For GMG, though, it’s less clear. Does the disposal allow the group to concentrate on the march towards digital dominance spearheaded by the Guardian brand? Or perhaps GMG has just decided that the ‘cash cow’ role of the regionals simply doesn’t work any more in the new media economy, and it’s better off without the distraction. Whatever the case, my money is on a rise in the number of deals amongst the major publishers following the TM-GMG shuffle, as more try to optimise the geographical ‘sense’ of their sometimes disparate and accidental portfolios.
The acquisition of the Manchester Evening News by Trinity Mirror – publishers of my old paper the Birmingham Post – has baffled some of my former colleagues.
Why would Guardian Media Group, MEN’s owner, sell the very cash cow that existed only to keep the venerable – and loss making – Guardian newspaper alive?
Moreover, why would Trinity Mirror embark on yet another bout of corporate indigestion as they attempt to swallow yet another acquisition, with all the financial, cultural and managerial angst that goes with it.
I remember (yes dear reader, because I was there) spending many of the early years of this century as part of the team that was charged with incorporating the old Southnews group of weekly newspapers in London and the Home Counties into Trinity Mirror’s southern business.
That October 2000 acquisition came with a £285m price tag for around 60 free and paid-fornewspapers (no one bought websites then – don’t you remember the dotcom bubble?). The deal announced this week, in which Trinity Mirror gets the Manchester Evening News, the Reading Post and a stable of other regional titles and websites for less thana fifth of that price. The Southnews deal came back to bite Trinity Mirror, as the early noughties advertising slump forced it to post a considerable write-down against the acquisition just a few years later.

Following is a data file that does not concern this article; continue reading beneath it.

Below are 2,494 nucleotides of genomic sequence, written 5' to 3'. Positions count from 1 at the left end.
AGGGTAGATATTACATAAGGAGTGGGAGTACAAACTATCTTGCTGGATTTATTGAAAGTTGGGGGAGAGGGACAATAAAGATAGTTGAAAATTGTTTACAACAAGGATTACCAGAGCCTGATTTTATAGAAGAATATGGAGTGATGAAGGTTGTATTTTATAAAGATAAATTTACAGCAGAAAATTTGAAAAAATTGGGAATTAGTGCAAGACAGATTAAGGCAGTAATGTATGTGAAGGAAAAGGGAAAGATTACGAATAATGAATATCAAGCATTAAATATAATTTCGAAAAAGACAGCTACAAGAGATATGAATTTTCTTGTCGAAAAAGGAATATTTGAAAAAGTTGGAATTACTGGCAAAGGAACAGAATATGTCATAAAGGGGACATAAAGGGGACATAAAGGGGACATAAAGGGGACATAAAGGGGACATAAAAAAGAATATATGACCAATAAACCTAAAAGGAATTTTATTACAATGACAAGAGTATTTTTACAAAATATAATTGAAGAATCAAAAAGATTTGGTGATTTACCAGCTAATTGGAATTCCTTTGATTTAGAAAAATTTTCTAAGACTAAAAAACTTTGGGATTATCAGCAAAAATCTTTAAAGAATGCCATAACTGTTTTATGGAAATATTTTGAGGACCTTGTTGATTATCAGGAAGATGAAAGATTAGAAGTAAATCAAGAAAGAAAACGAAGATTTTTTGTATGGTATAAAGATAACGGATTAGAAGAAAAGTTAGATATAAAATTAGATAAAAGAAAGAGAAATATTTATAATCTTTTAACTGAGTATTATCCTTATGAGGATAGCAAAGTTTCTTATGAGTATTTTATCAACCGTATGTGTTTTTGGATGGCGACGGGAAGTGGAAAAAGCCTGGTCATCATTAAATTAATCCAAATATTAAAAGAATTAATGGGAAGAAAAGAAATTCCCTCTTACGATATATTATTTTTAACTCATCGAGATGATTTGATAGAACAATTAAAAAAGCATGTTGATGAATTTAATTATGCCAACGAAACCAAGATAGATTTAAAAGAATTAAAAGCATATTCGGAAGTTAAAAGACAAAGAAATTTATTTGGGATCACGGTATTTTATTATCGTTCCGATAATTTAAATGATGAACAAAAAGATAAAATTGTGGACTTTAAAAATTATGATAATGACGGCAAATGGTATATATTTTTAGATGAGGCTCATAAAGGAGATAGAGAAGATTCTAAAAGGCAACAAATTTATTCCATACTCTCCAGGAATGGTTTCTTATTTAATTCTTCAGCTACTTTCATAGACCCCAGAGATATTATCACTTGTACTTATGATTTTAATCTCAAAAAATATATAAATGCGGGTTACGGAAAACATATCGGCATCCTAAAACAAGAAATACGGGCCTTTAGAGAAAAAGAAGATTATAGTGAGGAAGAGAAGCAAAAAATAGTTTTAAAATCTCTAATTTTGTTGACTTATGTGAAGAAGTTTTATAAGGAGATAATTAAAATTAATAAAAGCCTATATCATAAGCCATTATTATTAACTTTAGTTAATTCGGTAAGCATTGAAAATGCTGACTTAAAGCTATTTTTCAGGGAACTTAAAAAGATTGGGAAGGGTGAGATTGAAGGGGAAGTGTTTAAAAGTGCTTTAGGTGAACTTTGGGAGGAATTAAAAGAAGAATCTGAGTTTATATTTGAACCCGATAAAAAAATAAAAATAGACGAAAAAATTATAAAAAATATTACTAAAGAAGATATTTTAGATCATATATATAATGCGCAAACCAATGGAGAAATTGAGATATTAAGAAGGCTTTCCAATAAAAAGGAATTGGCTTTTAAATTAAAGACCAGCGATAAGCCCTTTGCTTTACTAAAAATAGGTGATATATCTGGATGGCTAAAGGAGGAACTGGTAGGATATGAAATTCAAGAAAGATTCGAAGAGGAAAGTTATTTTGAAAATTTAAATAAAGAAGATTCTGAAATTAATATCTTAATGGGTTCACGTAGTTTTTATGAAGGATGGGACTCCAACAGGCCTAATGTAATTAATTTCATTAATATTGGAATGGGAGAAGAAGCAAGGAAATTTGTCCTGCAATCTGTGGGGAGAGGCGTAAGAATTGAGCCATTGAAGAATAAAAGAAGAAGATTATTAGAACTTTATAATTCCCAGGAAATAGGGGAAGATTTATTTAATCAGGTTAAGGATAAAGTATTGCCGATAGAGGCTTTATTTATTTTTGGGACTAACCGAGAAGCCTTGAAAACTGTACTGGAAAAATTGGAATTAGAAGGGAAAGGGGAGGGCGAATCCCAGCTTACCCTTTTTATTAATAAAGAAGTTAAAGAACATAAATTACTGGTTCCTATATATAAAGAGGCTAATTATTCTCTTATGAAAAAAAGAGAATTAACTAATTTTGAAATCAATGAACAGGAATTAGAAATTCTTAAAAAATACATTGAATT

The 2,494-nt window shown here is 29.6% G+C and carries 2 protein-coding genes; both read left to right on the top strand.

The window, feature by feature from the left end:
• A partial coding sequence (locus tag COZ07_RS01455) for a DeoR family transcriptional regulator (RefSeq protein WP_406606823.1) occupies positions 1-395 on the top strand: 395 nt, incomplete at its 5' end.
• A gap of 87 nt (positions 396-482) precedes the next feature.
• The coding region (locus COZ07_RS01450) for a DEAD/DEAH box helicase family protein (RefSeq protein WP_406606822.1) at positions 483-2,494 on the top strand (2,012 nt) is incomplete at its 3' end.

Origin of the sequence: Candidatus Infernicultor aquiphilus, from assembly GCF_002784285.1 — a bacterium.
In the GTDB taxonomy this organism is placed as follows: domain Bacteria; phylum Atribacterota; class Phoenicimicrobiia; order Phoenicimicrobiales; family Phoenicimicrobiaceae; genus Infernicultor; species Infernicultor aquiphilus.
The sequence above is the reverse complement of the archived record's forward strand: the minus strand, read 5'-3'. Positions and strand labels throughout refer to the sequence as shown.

Of course, the very economic foundation of the regional newspaper industry has shifted irreversibly since then, socomparisons are probably unfair.
However, back to the key questions: what do GMG and Trinity Mirror get out of the deal?
For the latter, I think it’s pretty clear. With declining revenues and circulation, another round of consolidation is probably an inevitable strategy for the biggest groups, whose scale demandsthat de-duplicating resources and cutting costs are required to counter the exodus of readers and advertisers. There’s also a very handy strategic regional fit for the Manchester titles alongside Trinity’s existing Merseyside titles.
For GMG, though, it’s less clear. Does the disposal allow the group to concentrate on the march towards digital dominance spearheaded by the Guardian brand? Or perhaps GMG has just decided that the ‘cash cow’ role of the regionals simply doesn’t work any more in the new media economy, and it’s better off without the distraction.
Whatever the case, my money is on a rise in the number of deals amongst the major publishers following the TM-GMG shuffle, as more try to optimise the geographical ‘sense’ of their sometimes disparate and accidental portfolios.
Months of speculation about the future of Guardian Media Group’s regional media business is over – the group has announced today it will sell GMG Regionals to Trinity Mirror for a total consideration of £44.8 million.
Within the regionals group MEN Media publishes 22 titles in the north west of England, including the flagship Manchester Evening News; while S&B Media publishes 10 titles in the south of England, including the Surrey Advertiser and Reading Post. Both will go to Trinity Mirror.
Manchester-based TV station Channel M and GMG Regionals Woking titles will not be part of the deal, which is expected to complete by 28 March.
The deal also sees departures for GMG Regionals chief executive Mark Dodson and MEN Media chief executive Ruth Spratt. More significantly it marks the sale of the Guardian’s Manchester roots, as the paper was started in the city on 5 May 1821.
How-Do, the north-west based media site, has few details to date but promises more soon. It had not managed to obtain comment from either group. It reported:
It is being suggested that GMG Regional Media is to be sold off in a bid to save jobs and continue with the Scott Trust’s overarching objective of protecting the interests of national paper the Guardian.
A figure of £40m has been mooted for the sale, but, again, at the time of writing this could not be confirmed.